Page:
Thanks for the plug on my post - I'm glad you found the concept of the dhimmi
useful. While I'm sympathetic to the broader point that you're making about
self-censorship in general, I do think that you should avoid adopting the word
"dhimmi" or "dhimmitude" in this reworked context. The examples that you give
are evocative and - of course - troubling. But the position of the dhimmi in
Islamic society is a legal one, with a full range of accompanying consequences.
If one is a dhimmi, for example, a number of one's basic freedoms (movement,
worship, association, etc) are contingent upon the agreement to pay a special
tax. Failure to do so, or to acquire an alternative legal form of safe passage
called "amn", would result in a kind of legal vulnerability. In many cases, a
number of other regulations were imposed on dhimmis, such as identifying dress,
limited residential options, restricted permission for the building of places of
worship, etc. In effect, the oft-repeated claim of many Muslims that Islam is
tolerant towards People of the Book (dhimmis) is true - they were tolerated, but
not juridically equal.In the cases you cite, the individuals are juridically
equal, and they are feeling the pressures of a kind of social censorship. This
is vitally important, but is neither unique to Islam, nor equivalent to legal
restriction. That's one reason to avoid adopting the idea of the para-dhimmi, as
much as I applaud your creativity.The second reason, though, is suggested by one
of your other commentors. There is a "dhimmitude movement" to which Pipes most
certainly belongs, dedicated to ferreting out any underlying "submissive"
attitude on the part of Jews and Christians, or dhimmis who still - even while
living the West - allow themselves to be subjugated. It's an offensive movement
of thought police, and based on my reading of the wide range of interesting (and
open minded) discussions on your site, you wouldn't really want much to do with
them.That doesn't mean, though, that the idea of socially imposed limits on free
expression is worth abandoning. Chapter 4 of my dissertation is all about the
way in which some Muslims coerce other Muslims into remaining silent in
expressing their moderation. :)
I know even less about the dhimmitude movement than about the concept of the dhimmi, so I'll refrain from comment on that. I have been thinkng about the idea of self-censorship, though. The idea was raised here by Philbrick and others that self-censorship is not unique to Islam, and can be found in all sorts of other political and religious settings.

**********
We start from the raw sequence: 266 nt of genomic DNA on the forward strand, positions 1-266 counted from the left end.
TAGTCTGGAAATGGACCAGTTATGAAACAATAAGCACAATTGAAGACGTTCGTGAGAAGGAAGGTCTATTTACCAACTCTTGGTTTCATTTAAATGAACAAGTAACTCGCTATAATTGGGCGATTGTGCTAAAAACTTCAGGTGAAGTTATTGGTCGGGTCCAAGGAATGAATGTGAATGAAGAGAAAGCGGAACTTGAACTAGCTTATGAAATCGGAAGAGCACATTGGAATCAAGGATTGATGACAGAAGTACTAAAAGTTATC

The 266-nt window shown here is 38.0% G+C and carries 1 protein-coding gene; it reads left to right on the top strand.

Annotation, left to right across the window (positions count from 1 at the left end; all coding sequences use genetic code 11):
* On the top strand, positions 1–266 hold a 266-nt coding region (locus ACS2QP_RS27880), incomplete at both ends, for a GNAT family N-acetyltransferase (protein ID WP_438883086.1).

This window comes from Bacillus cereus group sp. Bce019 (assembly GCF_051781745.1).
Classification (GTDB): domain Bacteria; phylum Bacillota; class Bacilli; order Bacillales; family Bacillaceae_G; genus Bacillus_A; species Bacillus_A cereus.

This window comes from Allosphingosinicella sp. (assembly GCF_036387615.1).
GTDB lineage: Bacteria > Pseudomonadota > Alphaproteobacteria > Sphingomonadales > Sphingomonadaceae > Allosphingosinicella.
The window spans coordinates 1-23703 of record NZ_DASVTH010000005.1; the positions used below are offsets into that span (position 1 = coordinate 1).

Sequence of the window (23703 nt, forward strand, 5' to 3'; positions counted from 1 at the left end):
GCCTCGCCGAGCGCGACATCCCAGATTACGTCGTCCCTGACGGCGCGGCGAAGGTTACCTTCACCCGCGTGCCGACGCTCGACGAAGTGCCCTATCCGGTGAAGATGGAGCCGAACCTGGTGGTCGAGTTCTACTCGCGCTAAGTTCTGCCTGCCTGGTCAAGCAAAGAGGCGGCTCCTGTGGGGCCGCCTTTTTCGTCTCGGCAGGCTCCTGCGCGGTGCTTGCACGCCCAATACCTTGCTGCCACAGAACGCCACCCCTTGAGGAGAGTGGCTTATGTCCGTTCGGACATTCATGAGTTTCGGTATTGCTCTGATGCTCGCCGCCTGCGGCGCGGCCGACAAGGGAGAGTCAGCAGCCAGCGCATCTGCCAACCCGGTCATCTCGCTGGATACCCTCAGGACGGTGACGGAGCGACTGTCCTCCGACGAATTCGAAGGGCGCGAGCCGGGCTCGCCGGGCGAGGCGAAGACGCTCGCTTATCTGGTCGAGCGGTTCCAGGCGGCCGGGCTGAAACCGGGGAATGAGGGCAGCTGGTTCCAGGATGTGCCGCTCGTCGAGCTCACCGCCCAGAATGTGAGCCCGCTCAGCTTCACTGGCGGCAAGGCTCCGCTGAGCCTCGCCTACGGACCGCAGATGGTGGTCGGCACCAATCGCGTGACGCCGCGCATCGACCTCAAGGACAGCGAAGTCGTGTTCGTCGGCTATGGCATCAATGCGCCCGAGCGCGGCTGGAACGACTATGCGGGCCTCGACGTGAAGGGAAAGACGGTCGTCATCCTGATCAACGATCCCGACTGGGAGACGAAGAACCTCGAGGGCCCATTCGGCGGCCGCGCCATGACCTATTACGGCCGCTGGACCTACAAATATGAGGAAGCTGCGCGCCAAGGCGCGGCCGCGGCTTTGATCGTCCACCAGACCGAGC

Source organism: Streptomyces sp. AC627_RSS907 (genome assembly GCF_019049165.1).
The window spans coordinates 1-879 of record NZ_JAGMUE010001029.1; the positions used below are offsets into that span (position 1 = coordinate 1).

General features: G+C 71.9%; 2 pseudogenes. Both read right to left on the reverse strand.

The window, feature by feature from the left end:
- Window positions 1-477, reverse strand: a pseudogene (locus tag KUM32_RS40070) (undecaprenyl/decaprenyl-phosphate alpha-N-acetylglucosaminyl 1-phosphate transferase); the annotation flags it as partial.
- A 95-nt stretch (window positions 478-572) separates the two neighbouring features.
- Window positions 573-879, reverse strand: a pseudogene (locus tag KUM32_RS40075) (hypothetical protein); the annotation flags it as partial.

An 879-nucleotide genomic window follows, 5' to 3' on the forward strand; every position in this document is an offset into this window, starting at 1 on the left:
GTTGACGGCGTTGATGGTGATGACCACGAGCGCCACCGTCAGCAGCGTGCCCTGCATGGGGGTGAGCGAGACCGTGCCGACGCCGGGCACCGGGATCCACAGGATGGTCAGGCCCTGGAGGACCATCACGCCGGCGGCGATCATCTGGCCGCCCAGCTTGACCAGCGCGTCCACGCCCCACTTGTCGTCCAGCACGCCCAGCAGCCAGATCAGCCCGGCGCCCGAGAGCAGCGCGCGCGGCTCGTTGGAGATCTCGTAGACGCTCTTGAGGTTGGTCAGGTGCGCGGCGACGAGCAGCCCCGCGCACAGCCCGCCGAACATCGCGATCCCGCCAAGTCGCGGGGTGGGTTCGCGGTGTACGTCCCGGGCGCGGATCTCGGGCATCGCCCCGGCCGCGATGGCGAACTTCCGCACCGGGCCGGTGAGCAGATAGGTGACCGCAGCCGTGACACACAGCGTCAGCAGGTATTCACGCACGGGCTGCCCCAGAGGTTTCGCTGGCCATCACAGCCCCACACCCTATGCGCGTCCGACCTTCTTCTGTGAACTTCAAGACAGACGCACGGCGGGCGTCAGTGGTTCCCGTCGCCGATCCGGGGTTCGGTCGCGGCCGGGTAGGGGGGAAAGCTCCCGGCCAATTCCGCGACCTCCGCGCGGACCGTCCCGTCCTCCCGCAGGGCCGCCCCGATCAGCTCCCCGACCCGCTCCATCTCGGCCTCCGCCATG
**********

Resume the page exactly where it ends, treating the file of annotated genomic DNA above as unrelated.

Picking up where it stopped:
I'm not so sure about that, though. Of course, self-censorship is very common, and to some degree healthy. For example, I'll sometimes be at a conference and hear a terrible, sophomoric paper -- then later, when asked by the presenter what I thought of the paper, I'll either change the topic or say something non-commital, rather than saying what I actually thought: Sir, your paper was stupid. How could you have written such tripe? We shouldn't think that all self-censorship is bad.
In this case, though, my distress is over the degree of self-censorship. In the two examples I gave, one of the students was a native-born American (though living in an immigrant community) and one was from abroad, yet neither felt safe performing normal student activities (participating in class or reading the assignment) in an American classroom. I don't believe I've ever had any student of any other religious/political/social affiliation tell me that they could not speak in class nor publicly acknowledge reading assignments (more often they fake having read assignments they haven't actually, but that's another issue). Now, I've had students tell me that they found a particular reading politically or religiously offensive, but those students did not pretend that they did not do the reading. Students will often remain silent in a class for fear of sounding stupid, but already-talkative students typically do not suddenly shut down because of one other student (unless they've had a bad breakup, with is also another issue). Unless my memory fails me on this point, I can think of lots of examples of this degree of self-censorship among Muslim students, but no examples of this degree among other students.
Of course, these two examples are not the only two I can think of -- for example, I've probably excused a couple of dozen Muslim students from the Koran readings -- but they were simply meant to stand in for the whole. My point was that while it is fair game to call for Muslims to condemn actions done in the name of Islam (just as it is fair to expect Christians to condemn the complicity of some congregations in the Rwandan genocide), it is perhaps a little unrealistic to expect that the calls will be heeded. If a student feels completely unable to fulfill their normal scholarly duties in an American classroom simply because of the presence of a few other Muslims, what chance do we have that people will speak out from the immigrant communities or from the neighborhoods in the Middle East? Perhaps non-Muslims should try to keep in mind the tremendous threat of social condemnation or physical violence that might prevent many Muslims from speaking their minds.